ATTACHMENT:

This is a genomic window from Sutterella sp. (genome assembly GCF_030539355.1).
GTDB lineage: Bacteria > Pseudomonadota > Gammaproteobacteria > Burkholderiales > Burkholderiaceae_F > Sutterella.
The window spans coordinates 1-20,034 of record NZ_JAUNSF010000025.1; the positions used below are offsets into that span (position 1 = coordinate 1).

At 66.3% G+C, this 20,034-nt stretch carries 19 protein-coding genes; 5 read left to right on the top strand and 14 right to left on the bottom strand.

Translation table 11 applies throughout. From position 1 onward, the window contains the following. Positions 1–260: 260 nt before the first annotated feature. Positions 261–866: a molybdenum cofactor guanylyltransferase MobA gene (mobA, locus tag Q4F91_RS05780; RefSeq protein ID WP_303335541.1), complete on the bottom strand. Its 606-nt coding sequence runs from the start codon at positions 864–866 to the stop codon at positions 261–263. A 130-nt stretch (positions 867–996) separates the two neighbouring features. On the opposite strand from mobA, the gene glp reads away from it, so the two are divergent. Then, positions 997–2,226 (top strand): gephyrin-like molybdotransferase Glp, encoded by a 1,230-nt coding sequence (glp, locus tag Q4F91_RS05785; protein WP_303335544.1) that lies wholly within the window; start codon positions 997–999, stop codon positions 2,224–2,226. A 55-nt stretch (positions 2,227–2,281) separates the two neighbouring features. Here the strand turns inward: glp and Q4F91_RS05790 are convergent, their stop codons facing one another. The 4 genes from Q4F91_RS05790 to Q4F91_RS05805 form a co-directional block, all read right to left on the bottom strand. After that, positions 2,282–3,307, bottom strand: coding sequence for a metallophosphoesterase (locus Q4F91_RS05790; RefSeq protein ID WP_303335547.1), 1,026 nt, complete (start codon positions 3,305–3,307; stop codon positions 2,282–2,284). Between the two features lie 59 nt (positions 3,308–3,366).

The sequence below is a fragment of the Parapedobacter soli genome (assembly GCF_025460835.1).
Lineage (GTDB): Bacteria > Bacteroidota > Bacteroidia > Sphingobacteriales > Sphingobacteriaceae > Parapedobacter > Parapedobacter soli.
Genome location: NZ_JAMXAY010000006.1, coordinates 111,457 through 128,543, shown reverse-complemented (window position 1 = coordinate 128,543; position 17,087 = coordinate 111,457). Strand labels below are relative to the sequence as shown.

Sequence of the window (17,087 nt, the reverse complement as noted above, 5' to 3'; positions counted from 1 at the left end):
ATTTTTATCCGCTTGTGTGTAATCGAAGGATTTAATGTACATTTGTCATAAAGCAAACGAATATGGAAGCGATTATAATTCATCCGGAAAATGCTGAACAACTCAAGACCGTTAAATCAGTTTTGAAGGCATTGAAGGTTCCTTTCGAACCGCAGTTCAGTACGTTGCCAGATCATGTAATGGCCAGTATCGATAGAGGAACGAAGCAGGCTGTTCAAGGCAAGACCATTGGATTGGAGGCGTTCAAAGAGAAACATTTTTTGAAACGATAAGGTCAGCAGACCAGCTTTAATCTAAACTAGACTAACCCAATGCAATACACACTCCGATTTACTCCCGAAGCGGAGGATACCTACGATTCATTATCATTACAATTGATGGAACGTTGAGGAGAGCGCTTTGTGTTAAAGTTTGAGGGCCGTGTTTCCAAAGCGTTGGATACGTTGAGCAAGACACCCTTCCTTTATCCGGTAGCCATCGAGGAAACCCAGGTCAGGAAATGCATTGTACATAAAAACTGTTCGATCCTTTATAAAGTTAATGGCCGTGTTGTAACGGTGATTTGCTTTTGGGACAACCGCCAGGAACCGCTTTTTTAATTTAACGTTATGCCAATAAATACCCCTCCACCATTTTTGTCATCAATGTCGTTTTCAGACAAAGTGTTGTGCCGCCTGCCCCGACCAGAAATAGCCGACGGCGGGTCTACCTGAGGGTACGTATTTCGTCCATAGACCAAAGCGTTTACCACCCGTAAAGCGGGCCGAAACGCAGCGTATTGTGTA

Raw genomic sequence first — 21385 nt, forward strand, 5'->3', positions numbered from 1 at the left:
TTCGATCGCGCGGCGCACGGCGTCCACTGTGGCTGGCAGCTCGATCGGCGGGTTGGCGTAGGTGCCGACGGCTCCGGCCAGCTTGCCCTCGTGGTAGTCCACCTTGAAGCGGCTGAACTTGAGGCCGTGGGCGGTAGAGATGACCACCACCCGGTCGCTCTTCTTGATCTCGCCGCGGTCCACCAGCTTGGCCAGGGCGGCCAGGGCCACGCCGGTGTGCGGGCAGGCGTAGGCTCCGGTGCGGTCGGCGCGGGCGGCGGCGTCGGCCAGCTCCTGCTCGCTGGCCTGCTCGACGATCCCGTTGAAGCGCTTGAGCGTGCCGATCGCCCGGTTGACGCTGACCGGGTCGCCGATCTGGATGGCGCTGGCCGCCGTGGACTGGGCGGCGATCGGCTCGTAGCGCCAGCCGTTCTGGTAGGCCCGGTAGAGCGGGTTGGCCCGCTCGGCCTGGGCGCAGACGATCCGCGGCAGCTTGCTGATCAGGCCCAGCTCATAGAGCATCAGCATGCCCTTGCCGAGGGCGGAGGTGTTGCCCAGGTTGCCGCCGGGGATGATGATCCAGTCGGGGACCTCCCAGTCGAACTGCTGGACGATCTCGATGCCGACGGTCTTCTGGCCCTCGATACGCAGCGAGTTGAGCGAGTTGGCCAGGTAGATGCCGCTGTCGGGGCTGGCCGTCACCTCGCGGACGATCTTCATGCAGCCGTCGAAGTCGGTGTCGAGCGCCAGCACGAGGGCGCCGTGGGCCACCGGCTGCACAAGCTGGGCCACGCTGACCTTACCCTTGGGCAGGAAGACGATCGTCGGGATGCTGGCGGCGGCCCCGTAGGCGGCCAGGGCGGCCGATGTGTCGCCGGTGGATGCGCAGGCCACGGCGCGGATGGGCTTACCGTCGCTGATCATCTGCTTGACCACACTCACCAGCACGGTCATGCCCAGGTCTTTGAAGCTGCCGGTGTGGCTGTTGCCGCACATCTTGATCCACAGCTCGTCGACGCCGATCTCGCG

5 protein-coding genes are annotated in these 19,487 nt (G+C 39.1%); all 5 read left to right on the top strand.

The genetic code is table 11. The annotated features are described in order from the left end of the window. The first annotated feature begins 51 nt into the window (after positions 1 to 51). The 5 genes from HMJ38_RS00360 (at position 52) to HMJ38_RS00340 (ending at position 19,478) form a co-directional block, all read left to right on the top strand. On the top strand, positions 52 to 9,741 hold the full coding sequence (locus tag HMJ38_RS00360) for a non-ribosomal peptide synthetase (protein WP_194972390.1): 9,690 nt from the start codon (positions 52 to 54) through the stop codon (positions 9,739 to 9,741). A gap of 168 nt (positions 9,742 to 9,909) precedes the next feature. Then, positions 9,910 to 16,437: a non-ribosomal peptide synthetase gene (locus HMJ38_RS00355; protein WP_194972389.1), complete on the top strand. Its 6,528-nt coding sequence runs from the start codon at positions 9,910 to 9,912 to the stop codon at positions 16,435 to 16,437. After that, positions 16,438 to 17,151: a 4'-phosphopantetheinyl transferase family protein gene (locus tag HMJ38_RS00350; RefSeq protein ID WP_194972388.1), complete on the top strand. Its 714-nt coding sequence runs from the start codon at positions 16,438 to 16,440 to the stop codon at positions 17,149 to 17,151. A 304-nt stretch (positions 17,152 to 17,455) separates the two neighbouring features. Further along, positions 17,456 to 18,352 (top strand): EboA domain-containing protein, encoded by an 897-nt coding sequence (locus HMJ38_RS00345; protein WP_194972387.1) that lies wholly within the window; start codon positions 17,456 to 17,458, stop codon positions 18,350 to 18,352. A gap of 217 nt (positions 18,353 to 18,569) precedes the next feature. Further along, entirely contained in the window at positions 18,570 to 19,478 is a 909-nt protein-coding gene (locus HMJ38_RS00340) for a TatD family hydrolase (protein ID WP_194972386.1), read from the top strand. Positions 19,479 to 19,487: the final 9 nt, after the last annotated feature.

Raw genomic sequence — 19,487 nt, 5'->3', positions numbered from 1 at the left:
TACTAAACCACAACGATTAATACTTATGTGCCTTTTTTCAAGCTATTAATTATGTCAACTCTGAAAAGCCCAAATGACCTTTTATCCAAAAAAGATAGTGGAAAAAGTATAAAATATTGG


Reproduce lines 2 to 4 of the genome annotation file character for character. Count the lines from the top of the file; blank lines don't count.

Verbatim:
GTDB lineage: Bacteria > Pseudomonadota > Gammaproteobacteria > Burkholderiales > Burkholderiaceae_F > Sutterella.
The window spans coordinates 1-20,034 of record NZ_JAUNSF010000025.1; the positions used below are offsets into that span (position 1 = coordinate 1).

At 66.3% G+C, this 20,034-nt stretch carries 19 protein-coding genes; 5 read left to right on the top strand and 14 right to left on the bottom strand.